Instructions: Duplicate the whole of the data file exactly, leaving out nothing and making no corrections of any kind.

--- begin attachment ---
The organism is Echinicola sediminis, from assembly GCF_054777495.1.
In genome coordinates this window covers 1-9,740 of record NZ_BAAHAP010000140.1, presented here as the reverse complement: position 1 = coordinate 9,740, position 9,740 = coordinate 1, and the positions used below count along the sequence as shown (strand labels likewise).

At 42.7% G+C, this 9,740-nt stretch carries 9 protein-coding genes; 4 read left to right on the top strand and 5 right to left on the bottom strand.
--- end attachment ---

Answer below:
The organism is Echinicola sediminis, from assembly GCF_054777495.1.
In genome coordinates this window covers 1-9,740 of record NZ_BAAHAP010000140.1, presented here as the reverse complement: position 1 = coordinate 9,740, position 9,740 = coordinate 1, and the positions used below count along the sequence as shown (strand labels likewise).

At 42.7% G+C, this 9,740-nt stretch carries 9 protein-coding genes; 4 read left to right on the top strand and 5 right to left on the bottom strand.